Pronunciation: uh - sine - muhnt
Definition: the transfer of contract rights by one party – the assignor – to another party – the assignee
So, how exactly does an assignment work? In short, an assignment is when one person transfers contractual rights (as opposed to duties) to another person. Let’s go over an example to clarify.
In the diagram shown here, Al agrees to pay Bob $100 for a TV and they put the agreement in a written contract. But assume they will wait 2 weeks until the TV is ready to be delivered to Al before either exchange anything. In the meantime, Bob agrees to assign his right to be paid $100 from Al to Ron in exchange for Ron paying Bob $90 now. (Who knows, maybe Bob needs cash right away for something.)
In this situation, Bob is called the assignor and Ron is called the assignee. Bob is the assignor because he is making the assignment to Ron while Ron is the assignee because he is receiving the assignment from Bob (i.e. Ron will receive the money from Al). In other words, think of the assignee as the person who receives something – as Ron will receive the $100.
Assignments happen all the time in contracts. But keep some things in mind. First, the assignor (e.g. Bob) remains liable on the contract unless there is an agreement to the contrary. In other words, if Al never receives the TV, Al can sue Bob for it. Second, assignments are permitted for nearly every kind of contract, unless there is an express prohibition against assignments in the contract or a particular exception applies. (i.e. The assignor does not need to consult the other party to the contract to make the assignment. For example, Bob does not have to ask Al if Bob can assign his right to be paid to Ron.) So, what are some exceptions where a contract cannot be assigned?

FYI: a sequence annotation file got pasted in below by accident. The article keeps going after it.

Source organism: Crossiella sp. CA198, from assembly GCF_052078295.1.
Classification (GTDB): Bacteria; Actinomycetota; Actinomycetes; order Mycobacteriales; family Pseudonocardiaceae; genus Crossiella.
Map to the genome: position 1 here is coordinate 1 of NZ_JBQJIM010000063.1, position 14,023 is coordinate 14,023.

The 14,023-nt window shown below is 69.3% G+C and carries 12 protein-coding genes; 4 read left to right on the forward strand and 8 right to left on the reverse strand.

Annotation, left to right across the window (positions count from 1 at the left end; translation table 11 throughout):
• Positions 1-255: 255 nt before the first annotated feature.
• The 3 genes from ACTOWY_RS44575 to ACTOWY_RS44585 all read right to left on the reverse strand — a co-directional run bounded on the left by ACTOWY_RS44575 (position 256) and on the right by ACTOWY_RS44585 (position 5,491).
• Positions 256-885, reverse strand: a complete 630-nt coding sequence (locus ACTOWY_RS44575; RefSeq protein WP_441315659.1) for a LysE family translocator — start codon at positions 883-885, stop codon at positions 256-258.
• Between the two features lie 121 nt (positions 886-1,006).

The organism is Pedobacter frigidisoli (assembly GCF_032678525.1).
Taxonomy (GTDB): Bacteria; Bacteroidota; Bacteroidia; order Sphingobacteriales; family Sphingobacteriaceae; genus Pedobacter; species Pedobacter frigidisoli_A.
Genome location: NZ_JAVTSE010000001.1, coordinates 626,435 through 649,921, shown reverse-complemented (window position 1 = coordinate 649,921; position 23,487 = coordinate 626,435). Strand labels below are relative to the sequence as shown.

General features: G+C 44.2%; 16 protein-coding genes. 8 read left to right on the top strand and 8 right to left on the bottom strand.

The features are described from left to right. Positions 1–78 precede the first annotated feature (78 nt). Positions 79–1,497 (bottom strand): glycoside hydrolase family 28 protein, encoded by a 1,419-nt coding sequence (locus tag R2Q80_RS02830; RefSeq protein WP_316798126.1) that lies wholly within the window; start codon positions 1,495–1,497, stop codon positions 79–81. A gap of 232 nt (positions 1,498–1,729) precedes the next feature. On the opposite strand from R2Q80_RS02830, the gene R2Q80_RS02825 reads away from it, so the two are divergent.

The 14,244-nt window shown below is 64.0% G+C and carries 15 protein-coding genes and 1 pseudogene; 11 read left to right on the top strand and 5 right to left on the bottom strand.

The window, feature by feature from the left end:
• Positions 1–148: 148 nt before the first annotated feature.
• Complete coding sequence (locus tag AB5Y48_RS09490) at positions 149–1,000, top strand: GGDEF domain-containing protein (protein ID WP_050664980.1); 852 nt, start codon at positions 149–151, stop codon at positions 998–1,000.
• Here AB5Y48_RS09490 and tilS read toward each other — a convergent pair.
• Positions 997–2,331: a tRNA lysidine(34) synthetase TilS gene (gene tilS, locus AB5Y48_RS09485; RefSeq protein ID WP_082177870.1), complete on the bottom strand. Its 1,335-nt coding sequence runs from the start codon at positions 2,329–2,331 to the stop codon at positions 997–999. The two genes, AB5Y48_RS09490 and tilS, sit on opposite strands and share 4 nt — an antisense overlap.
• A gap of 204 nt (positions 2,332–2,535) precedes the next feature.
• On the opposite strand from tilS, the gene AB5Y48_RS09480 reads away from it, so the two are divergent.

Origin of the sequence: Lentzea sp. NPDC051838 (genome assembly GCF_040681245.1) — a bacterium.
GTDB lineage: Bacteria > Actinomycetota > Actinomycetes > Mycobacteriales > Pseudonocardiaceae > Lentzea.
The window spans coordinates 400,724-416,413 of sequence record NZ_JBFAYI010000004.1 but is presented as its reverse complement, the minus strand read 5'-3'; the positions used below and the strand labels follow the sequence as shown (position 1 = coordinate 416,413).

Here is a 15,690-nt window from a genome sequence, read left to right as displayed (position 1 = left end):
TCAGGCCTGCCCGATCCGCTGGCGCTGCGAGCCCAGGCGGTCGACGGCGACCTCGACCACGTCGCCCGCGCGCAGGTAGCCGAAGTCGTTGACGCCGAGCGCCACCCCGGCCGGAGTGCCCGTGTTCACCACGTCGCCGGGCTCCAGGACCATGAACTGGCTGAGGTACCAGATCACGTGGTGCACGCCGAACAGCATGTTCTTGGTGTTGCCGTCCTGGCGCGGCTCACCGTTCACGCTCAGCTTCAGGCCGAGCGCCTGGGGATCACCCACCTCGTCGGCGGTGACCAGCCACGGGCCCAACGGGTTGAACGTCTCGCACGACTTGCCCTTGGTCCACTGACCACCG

Assignments which would not be enforceable include: (i) personal services contract, (ii) varying the contract duties, and (iii) varying the material terms of contract (e.g. time, quantity, place, manner, etc.) For example, personal services contracts cannot be assigned, like if you were to hire a particular professional painter to paint your portrait. That painter could not then take your money and assign the work to another painter. This is because you hired that particular painter to paint your portrait, not someone else!
Further, certain types of assignments must be in writing to be enforceable, including assignments of real property (i.e. to sell your house), a loan or debt, etc. But please refer to the statute of frauds for further details on what contracts generally must be in writing.
Finally, a very similar concept to an assignment is a delegation. A delegation occurs when one party transfers his duties (or liabilities) under a contract to another (rather than his or her rights, as with assignments). Please read delegation
for further details.
Ron could be completely liable to Al (and Bob would be off the hook) if they created a novation. A novation replaces the original party with a new party. Please read novation
for further details.